Officials in Libya have said that a massive suicide truck bomb exploded near a police base, killing many police officers. The attack is the worst of its kind since the fall of Moammar Gadhafi in 2011.
A hospital official told the German news agency DPA that at least 70 people were killed in the explosion. However, hospital officials have said the number of deaths could be higher.
No group has claimed responsibility for the attack on a police station in Libya, but local authorities have said that groups claiming allegiance to "Islamic State" (IS) have been trying to gain a foothold along Libya's coast.
In the coastal town of Zliten, where the blast occurred, Mayor Miftah Hamadi told the news agency Reuters that the bombing happened in the early morning as 400 or so recruits were gathering for police training.
"It was horrific; the explosion was so loud it was heard from miles away. All the victims were young, and all about to start their lives."
The police station was being used to train Libyan border police, a Zliten security official said.
United Nations envoy to Libya, Martin Kobler, took to Twitter to condemn the attack.
UN Secretary-General Ban Ki-moon condemned the bombing as well and called for a national unity government as "the best way for Libyans to confront terrorism in all its forms."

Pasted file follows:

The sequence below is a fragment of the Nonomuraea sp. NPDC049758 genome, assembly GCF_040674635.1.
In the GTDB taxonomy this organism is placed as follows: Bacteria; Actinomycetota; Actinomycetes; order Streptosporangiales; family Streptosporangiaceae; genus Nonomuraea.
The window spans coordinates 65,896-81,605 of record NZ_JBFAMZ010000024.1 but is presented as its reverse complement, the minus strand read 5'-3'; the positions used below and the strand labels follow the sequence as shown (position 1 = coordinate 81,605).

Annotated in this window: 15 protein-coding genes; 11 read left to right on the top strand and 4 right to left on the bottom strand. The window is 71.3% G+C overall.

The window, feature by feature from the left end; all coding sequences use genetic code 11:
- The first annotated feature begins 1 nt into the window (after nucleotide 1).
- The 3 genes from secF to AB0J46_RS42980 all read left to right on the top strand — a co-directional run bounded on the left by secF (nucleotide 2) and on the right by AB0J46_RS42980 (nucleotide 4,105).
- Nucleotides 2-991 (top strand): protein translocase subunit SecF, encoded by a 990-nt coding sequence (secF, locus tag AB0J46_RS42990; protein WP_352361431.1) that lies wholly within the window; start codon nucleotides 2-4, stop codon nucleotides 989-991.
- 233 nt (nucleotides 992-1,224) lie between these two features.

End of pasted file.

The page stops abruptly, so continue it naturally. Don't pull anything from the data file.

Power struggle in Libya
IS has been growing in power in Libya, and has recently claimed an attack earlier this week on the oil port town al-Sidra and Ras Lanouf. The militant group has been trying to push east from its coastal stronghold of Sirte in an attempt to seize control of Libya's oil resources.
Libya has been the scene of chaos as armed factions have tried to gain a stronghold since the fall of Moammar Gadhafi in 2011.
The oil-rich country has been deeply divided between the Islamist government based in the capital Tripoli, and the internationally-recognized administration in the east of the country.
smm/rc (AP, dpa, Reuters)